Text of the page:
After taking a couple of weeks off from writing the novel because of the holidays and family time, I am back on it. This weekend, I went to Outback with my trusty laptop and wrote while I waited for the food to arrive. (Since I’m on a diet, there was less food to wait for, but still sufficient time to make some revisions to the current chapter and nearly double its size.)
I’m sure it’s likely because of the internet and television, but I tend to find more motivation to write away from home. One of these days, if I ever become a full-time writer, I realize that I won’t be able to have either a television or an internet connection in my writing office. Music is fine, in fact, I need some kind of background noise while I write. But the other two are just too much of a temptation.
I had a scare during my writing there. Just before the entree arrived — with steamed veggies instead of those wonderful garlic mashed potatoes — as I was finishing up one paragraph, my laptop screen went black. Low battery.
Had I saved recently? Of course not. That would have made too much sense. But I always keep legal pads with me in the same laptop bag, so I quickly jotted down some notes about what I’d just written and added a little more. I was pretty sure I’d be able to piece together what I’d just lost when I got home.
Luckily, when I did get home, I found that my old little Mac laptop had saved the day, after all. It had quickly saved just before shutting down, so I didn’t lose a word.
While at Outback, my waitress noticed me plugging away at the keyboard and asked what I was writing. When I told her I was writing a horror novel, she mentioned that one of the waiters was writing a book as well. After the meal, I went over and met Nigel, who is a college student who plans to write a non-fiction book about folklore. He is an anthropology/history major and, for 20 years old, seems incredibly well-read on those subjects. He and I got together yesterday and I told him some of the aspects of my plotline, into which a vampire plays a significant role. I told him about the potential snags that I was concerned about when it came to “fudging” some parts of the “rules” of the vampire world, and was pleasantly surprised to learn that what I had in mind, according to his research, didn’t really seem too far of a stretch.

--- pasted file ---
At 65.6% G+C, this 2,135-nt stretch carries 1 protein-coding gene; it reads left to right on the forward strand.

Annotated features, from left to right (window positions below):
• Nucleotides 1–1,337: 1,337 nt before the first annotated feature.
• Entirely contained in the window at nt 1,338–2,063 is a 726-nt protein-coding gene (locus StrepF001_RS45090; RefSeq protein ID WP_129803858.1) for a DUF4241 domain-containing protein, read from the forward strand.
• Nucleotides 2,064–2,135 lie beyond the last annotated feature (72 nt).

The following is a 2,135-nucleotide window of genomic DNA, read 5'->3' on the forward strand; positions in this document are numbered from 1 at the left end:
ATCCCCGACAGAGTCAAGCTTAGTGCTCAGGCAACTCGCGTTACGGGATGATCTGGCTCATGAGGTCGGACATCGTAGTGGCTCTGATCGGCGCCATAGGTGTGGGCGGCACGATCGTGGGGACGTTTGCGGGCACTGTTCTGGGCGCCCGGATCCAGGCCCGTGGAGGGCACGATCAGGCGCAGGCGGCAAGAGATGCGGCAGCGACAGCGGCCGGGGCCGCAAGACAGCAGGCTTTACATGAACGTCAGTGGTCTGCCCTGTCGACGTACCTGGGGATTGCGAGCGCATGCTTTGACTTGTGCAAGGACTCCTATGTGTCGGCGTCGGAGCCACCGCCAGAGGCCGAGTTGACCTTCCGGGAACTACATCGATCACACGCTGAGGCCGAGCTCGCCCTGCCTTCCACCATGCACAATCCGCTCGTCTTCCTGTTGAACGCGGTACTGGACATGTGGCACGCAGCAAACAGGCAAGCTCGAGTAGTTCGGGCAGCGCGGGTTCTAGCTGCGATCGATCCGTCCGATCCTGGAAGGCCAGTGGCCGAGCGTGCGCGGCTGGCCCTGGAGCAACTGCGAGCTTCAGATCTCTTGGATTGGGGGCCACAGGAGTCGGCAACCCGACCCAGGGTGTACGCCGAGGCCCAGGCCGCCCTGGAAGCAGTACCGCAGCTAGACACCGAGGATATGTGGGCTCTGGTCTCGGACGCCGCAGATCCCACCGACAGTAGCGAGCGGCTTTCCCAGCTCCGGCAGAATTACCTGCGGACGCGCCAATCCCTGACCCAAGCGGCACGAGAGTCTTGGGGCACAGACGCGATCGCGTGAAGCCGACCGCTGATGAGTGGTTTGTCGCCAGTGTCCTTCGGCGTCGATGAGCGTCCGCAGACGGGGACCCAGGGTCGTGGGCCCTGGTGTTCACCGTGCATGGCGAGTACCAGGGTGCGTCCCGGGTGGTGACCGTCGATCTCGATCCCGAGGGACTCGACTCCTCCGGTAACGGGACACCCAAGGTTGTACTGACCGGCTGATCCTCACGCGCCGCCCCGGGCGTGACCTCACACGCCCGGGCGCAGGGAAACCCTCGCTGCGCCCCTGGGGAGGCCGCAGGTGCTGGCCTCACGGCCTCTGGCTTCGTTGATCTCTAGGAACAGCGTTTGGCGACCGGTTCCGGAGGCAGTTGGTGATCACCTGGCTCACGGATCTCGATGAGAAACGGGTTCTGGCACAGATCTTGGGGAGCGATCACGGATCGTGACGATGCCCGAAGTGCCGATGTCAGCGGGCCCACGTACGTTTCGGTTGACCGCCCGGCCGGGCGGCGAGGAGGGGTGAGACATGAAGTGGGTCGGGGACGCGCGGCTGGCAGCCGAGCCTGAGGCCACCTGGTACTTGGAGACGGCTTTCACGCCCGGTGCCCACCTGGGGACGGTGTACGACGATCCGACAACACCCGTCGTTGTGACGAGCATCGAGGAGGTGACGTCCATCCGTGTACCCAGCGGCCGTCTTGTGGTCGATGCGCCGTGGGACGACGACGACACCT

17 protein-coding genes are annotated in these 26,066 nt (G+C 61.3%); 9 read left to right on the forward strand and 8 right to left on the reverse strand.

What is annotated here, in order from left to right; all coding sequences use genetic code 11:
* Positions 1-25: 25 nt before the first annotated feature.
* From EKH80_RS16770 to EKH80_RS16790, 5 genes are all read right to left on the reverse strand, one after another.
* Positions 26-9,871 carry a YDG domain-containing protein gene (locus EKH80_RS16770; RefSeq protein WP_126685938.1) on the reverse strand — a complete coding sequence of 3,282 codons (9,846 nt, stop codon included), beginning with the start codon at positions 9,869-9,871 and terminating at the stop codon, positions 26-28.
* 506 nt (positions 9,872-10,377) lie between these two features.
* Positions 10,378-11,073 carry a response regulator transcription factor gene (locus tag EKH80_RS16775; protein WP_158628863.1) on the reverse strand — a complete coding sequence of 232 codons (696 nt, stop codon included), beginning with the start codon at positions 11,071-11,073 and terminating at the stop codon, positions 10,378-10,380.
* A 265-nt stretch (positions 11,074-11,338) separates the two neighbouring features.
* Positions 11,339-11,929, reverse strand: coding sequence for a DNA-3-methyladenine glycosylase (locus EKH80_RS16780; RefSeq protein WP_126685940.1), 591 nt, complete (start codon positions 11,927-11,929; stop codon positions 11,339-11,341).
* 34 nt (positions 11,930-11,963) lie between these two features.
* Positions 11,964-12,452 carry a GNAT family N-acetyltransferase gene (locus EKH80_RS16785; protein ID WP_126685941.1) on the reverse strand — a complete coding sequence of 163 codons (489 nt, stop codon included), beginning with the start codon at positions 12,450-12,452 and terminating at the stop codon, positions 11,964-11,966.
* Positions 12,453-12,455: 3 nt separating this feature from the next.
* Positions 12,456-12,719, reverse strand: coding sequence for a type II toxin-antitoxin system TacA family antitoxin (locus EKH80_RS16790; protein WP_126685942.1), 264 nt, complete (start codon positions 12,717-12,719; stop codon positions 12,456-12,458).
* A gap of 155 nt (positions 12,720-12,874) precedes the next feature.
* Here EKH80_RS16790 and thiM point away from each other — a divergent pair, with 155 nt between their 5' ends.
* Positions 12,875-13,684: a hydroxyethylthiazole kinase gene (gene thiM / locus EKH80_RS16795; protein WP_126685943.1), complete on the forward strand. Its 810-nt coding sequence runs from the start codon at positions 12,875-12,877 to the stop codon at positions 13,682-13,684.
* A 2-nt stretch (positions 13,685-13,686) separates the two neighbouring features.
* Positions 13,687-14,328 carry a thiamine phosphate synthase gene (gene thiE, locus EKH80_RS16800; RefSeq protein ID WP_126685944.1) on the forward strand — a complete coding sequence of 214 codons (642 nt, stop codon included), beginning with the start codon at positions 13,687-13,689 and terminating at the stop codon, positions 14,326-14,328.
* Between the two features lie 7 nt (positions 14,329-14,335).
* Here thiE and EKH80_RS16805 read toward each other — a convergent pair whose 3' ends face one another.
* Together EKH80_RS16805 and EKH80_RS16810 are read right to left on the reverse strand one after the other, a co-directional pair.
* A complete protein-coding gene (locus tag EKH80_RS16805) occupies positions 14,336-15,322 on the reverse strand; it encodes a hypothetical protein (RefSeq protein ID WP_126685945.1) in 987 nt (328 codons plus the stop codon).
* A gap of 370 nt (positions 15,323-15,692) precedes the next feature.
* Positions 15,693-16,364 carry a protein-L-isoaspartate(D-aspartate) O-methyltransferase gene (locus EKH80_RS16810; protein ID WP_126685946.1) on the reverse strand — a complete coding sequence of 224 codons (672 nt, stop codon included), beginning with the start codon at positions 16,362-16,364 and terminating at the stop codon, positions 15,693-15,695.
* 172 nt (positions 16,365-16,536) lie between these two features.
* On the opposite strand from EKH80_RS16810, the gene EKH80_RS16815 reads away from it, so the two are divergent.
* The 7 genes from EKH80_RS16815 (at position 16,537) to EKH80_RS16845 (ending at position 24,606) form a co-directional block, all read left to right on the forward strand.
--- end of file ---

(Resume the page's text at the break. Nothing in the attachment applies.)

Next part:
We went into detail about different aspects of vampirism and how different cultures bring subtle changes to the myth. Nigel reminded me that nearly every culture in the world, even those that are so isolated that they’ve had no contact with any other culture, has some form of a vampire myth in its history. There is a good deal of variance in the form these “monsters” take, but the concept of a blood-sucking supernatural creature, in one form or another, seems to be of global appeal.
It may surprise some of you to know that I didn’t do a great deal of research on vampirism going in because I wanted the story to form on its own first. Once I had the basics in place and was happy enough with them, then I slowly started reading up on the subject from a variety of sources, some of which disagreed with each other. But I wanted my story to evolve itself without any restrictions to see where it would go before I tried to force any “reality checks” into the folklore. I’m just glad that what I’ve come up with — at least so far — doesn’t seem to break any major conventions.
As for the writing itself, I’m not making any firm goals about how much I want to write per day or per week at this point. I just want to see how quickly the words come now that the new year has begun. While I was successful in completing the first draft of the ghost story by my December 1st deadline, I don’t want to push my luck too quickly.